For purposes of applying section 1(h)(11)(C)(ii) to taxable years beginning on or after January 1, 2003, common or ordinary stock, or an American depositary receipt in respect of such stock, is considered readily tradable on an established securities market in the United States if it is listed on a national securities exchange that is registered under section 6 of the Securities Exchange Act of 1934 (15 U.S.C. 78f) or on the Nasdaq Stock Market. As stated in the SEC's Annual Report for 2002, registered national exchanges as of September 30, 2002, include the American Stock Exchange, the Boston Stock Exchange, the Cincinnati Stock Exchange, the Chicago Stock Exchange, the NYSE, the Philadelphia Stock Exchange, and the Pacific Exchange, Inc.
Treasury and the IRS are continuing to consider, for future years, the treatment of dividends with respect to stock listed only in a manner that does not meet this definition, such as on the OTC Bulletin Board or on the electronic pink sheets. In particular, Treasury and the IRS are considering whether or to what extent treatment of stock that is listed only in such manner as "readily tradable on an established securities market in the United States" should be conditioned on the satisfaction of parameters regarding minimum trading volume, minimum number of market makers, maintenance and publication of historical trade or quotation data, issuer reporting requirements under SEC or exchange rules, or issuer disclosure or determinations regarding passive foreign investment company, foreign investment company, or foreign personal holding company status. Treasury and the IRS request comments on the treatment of such stock and on the use of these parameters or any other factors that commentators believe should be considered.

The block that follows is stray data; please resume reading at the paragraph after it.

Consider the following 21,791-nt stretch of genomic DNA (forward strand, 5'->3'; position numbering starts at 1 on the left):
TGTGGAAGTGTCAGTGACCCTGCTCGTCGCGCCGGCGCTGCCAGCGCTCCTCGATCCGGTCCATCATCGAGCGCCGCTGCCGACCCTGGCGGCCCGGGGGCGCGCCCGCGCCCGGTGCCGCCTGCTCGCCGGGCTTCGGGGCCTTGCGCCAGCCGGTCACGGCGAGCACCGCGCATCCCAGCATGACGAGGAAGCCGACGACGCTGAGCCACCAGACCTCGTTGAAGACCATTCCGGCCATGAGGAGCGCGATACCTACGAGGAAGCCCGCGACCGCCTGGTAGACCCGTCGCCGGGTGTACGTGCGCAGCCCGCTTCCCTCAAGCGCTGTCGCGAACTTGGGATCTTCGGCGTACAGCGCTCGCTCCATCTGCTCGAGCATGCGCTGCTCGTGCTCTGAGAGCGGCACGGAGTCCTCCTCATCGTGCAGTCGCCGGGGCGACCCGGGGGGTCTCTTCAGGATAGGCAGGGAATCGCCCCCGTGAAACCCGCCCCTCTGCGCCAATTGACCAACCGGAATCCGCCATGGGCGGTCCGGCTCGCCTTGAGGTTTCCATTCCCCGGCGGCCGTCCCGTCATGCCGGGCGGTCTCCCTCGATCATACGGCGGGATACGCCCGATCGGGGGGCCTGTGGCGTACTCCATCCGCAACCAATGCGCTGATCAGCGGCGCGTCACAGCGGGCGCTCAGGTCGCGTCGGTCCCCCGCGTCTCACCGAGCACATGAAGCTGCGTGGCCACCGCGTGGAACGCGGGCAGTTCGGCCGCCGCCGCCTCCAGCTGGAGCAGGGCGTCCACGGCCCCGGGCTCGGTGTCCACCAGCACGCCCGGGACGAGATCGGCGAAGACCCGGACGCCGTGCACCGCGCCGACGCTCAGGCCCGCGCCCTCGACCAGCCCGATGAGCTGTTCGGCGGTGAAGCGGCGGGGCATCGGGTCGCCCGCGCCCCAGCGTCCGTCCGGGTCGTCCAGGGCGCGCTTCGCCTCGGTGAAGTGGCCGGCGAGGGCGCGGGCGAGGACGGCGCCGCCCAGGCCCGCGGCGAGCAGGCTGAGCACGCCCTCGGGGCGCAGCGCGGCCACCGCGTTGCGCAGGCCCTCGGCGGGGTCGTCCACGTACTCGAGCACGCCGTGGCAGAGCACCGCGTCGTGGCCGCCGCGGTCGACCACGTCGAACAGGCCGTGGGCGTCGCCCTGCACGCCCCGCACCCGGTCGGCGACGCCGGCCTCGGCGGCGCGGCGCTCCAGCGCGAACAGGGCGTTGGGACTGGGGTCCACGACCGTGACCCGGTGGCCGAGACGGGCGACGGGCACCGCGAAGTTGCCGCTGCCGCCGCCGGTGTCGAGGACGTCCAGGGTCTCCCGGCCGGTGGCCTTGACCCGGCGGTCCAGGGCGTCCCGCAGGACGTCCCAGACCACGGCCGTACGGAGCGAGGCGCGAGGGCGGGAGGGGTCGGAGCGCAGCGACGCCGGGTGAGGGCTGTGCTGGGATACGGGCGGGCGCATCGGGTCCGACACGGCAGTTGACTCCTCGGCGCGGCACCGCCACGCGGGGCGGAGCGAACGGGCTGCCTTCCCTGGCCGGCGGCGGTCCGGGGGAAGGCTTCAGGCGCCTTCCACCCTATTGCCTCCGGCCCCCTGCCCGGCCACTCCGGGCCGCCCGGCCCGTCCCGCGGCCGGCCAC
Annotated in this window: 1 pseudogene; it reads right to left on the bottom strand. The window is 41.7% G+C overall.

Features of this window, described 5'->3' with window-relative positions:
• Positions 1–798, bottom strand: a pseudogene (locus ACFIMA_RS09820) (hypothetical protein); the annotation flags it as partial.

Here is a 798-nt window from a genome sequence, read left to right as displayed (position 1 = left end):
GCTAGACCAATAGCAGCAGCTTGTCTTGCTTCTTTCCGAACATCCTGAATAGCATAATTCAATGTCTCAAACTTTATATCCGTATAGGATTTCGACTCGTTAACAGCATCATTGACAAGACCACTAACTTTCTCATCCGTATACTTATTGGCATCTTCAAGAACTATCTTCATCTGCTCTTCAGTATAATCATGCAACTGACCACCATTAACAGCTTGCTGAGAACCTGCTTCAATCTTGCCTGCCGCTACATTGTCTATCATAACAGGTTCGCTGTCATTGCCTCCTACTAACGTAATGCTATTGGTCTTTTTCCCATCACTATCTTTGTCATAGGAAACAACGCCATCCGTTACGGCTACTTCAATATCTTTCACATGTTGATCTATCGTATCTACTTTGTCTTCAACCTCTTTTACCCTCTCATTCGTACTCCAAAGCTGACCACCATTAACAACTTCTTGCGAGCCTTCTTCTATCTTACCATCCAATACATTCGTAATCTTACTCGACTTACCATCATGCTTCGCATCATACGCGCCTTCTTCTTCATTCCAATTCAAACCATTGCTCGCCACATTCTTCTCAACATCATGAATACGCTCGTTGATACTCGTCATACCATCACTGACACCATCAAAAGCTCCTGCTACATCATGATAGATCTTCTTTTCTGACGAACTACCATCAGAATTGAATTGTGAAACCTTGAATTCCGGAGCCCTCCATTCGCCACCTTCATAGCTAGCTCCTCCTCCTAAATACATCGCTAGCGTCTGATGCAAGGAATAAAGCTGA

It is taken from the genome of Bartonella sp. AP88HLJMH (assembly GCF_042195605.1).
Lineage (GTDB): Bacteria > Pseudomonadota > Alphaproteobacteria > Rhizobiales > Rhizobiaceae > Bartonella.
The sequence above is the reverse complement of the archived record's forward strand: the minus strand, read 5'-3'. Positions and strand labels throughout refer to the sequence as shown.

Treasury and the IRS invite interested persons to comment on the issues raised in this notice with regard to future years. Written comments may be submitted to CC:ITA:RU (Notice 2003-71), room 5226, Internal Revenue Service, P.O. Box 7604, Ben Franklin Station, Washington, DC 20044. Submissions may be hand delivered Monday through Friday between the hours of 8 am and 5 pm to: CC:ITA:RU (Notice 2003-71), Courier's desk, Internal Revenue Service, 1111 Constitution Avenue, NW, Washington, DC 20044. Alternatively, taxpayers may submit comments electronically via the following e-mail address: Notice. Comments@irscounsel.treas.gov. Please include “Notice 2003-71” in the subject line of any electronic communications.
The principal author of this notice is Karen Rennie-Quarrie of the Office of Associate Chief Counsel (International). Ms. Rennie-Quarrie may be contacted at (202) 622-3880 (not a toll-free number).
 Notice 2003-69 contains the current list of the U.S. tax treaties that meet these requirements.
 A dividend from a qualified foreign corporation also is subject to the other limitations in section 1(h)(11). For example, a shareholder receiving a dividend from a qualified foreign corporation must satisfy the holding period requirements of section 1(h)(11)(B)(iii).